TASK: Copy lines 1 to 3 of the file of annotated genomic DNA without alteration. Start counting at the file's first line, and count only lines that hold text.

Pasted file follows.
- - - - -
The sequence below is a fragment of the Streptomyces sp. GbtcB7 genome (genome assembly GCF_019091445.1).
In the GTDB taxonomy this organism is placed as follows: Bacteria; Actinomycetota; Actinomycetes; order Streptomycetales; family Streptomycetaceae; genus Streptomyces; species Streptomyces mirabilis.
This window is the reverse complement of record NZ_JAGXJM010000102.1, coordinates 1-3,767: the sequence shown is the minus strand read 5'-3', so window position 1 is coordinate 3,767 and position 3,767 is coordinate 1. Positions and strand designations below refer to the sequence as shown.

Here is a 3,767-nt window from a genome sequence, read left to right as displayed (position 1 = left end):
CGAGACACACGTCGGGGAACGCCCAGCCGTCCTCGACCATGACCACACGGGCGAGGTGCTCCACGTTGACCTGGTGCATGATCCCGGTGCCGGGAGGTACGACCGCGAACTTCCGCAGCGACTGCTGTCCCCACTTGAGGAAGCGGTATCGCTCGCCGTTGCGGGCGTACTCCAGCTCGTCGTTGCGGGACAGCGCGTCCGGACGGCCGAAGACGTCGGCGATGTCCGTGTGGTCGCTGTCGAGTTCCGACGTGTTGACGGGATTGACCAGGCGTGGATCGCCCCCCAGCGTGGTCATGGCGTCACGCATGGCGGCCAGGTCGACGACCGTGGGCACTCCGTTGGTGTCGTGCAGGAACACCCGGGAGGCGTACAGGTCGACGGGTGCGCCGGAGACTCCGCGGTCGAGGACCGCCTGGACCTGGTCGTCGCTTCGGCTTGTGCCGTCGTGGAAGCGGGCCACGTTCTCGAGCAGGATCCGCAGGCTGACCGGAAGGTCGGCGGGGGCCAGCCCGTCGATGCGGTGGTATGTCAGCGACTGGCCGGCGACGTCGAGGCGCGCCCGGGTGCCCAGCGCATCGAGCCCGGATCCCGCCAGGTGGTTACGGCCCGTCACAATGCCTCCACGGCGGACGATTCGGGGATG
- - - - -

The sequence below is a fragment of the Streptomyces sp. GbtcB7 genome (genome assembly GCF_019091445.1).
In the GTDB taxonomy this organism is placed as follows: Bacteria; Actinomycetota; Actinomycetes; order Streptomycetales; family Streptomycetaceae; genus Streptomyces; species Streptomyces mirabilis.
This window is the reverse complement of record NZ_JAGXJM010000102.1, coordinates 1-3,767: the sequence shown is the minus strand read 5'-3', so window position 1 is coordinate 3,767 and position 3,767 is coordinate 1. Positions and strand designations below refer to the sequence as shown.